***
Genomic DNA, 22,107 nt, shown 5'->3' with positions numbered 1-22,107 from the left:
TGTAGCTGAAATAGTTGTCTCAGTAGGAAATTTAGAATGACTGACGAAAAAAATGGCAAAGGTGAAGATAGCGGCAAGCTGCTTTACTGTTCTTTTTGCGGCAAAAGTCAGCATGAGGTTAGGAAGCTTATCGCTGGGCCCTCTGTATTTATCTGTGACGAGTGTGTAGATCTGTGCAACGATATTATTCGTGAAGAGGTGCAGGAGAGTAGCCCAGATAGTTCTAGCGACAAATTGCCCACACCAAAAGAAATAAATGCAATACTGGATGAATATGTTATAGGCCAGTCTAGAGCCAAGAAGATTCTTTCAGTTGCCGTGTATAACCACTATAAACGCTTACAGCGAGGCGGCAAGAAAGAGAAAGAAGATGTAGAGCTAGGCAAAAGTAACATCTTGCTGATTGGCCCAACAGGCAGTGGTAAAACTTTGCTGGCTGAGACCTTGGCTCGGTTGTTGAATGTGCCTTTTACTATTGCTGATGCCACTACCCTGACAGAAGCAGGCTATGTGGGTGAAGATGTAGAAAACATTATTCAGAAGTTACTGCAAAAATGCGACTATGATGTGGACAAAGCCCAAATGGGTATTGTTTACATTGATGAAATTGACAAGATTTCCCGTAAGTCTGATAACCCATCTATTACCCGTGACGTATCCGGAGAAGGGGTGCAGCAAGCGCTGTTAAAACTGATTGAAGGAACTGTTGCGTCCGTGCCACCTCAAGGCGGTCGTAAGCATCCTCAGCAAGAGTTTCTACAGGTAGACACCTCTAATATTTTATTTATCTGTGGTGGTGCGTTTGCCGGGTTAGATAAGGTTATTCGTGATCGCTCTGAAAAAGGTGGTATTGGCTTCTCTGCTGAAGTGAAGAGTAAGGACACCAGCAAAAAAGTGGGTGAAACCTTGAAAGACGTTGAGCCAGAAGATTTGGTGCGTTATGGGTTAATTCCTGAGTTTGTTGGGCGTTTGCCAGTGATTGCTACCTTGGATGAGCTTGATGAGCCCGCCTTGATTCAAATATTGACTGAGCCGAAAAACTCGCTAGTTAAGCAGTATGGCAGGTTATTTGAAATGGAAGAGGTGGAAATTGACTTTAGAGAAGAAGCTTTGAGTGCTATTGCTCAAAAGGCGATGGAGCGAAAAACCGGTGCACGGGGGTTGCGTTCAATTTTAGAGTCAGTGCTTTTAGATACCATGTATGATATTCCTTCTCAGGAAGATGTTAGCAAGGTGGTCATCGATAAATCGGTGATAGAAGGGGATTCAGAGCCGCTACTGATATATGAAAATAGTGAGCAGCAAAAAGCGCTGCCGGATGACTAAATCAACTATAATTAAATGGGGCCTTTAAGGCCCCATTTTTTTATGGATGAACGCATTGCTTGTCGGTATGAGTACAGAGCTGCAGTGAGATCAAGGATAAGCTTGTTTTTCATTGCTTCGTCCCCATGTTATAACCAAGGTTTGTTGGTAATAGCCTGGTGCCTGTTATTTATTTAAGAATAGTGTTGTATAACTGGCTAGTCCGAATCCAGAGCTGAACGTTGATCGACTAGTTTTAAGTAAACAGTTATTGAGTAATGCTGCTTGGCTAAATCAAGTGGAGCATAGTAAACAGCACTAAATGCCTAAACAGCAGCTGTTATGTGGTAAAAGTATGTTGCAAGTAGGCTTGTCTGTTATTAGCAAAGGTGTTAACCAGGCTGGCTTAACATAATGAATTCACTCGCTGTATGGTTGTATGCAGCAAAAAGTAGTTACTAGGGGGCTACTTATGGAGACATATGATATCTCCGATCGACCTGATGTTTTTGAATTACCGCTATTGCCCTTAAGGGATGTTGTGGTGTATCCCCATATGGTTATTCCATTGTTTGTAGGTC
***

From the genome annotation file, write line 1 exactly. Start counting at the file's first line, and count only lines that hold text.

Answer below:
Genomic DNA, 22,107 nt, shown 5'->3' with positions numbered 1-22,107 from the left: